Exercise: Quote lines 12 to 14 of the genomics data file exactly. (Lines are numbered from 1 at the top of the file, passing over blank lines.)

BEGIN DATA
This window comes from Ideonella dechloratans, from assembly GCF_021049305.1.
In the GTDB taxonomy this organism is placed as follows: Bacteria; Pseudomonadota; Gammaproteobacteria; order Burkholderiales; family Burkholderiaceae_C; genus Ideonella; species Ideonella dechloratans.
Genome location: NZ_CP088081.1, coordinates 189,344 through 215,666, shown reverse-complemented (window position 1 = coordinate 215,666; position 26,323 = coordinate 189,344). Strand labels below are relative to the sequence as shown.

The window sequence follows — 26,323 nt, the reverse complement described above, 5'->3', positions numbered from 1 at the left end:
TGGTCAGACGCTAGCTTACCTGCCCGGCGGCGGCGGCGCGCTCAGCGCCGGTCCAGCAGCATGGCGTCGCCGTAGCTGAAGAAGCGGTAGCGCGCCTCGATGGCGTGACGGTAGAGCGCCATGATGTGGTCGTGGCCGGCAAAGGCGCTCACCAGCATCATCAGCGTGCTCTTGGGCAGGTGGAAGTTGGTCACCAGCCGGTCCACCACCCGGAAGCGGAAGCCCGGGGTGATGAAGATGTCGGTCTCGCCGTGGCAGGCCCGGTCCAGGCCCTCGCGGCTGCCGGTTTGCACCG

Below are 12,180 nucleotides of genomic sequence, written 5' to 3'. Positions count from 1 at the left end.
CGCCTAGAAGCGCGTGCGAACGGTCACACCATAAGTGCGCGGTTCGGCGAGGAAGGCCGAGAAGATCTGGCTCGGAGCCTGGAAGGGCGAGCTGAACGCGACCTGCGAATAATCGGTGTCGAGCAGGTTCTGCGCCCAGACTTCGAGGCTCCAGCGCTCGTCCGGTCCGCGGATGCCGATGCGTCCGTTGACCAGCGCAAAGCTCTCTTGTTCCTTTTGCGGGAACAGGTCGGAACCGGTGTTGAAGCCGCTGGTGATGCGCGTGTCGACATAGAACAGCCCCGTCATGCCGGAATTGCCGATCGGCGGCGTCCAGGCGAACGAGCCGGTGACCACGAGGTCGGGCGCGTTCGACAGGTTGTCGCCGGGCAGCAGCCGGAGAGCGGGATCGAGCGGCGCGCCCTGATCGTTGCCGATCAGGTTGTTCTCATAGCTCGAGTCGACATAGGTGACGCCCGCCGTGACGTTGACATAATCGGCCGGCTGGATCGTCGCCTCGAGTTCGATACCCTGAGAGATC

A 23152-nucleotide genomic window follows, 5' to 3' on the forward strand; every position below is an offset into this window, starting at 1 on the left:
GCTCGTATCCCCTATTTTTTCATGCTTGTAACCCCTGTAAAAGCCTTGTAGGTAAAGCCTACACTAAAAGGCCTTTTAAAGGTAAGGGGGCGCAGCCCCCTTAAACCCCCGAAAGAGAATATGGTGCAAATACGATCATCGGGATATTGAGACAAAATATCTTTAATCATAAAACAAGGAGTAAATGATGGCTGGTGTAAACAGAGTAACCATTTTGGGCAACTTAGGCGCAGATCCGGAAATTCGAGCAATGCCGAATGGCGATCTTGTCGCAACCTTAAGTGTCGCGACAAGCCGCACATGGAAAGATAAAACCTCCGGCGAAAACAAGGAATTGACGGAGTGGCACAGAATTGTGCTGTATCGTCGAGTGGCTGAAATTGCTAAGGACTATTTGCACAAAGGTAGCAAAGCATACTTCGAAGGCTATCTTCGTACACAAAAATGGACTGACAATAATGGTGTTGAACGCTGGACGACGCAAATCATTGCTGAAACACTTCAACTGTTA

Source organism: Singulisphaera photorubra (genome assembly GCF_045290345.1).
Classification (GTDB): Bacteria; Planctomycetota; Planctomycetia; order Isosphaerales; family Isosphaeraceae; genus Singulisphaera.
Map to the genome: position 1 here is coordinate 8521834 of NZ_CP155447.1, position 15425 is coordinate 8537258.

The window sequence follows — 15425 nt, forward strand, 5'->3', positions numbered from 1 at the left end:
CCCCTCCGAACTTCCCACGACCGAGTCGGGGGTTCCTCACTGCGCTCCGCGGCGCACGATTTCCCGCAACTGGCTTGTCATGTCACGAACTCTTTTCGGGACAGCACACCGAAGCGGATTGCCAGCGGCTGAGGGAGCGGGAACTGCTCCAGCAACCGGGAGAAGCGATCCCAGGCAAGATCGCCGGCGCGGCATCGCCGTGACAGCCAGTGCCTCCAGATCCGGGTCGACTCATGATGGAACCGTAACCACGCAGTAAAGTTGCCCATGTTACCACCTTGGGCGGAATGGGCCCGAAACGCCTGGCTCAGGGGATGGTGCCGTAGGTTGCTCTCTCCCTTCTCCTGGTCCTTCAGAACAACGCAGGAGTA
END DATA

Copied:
Map to the genome: position 1 here is coordinate 8521834 of NZ_CP155447.1, position 15425 is coordinate 8537258.

The window sequence follows — 15425 nt, forward strand, 5'->3', positions numbered from 1 at the left end:
CCCCTCCGAACTTCCCACGACCGAGTCGGGGGTTCCTCACTGCGCTCCGCGGCGCACGATTTCCCGCAACTGGCTTGTCATGTCACGAACTCTTTTCGGGACAGCACACCGAAGCGGATTGCCAGCGGCTGAGGGAGCGGGAACTGCTCCAGCAACCGGGAGAAGCGATCCCAGGCAAGATCGCCGGCGCGGCATCGCCGTGACAGCCAGTGCCTCCAGATCCGGGTCGACTCATGATGGAACCGTAACCACGCAGTAAAGTTGCCCATGTTACCACCTTGGGCGGAATGGGCCCGAAACGCCTGGCTCAGGGGATGGTGCCGTAGGTTGCTCTCTCCCTTCTCCTGGTCCTTCAGAACAACGCAGGAGTA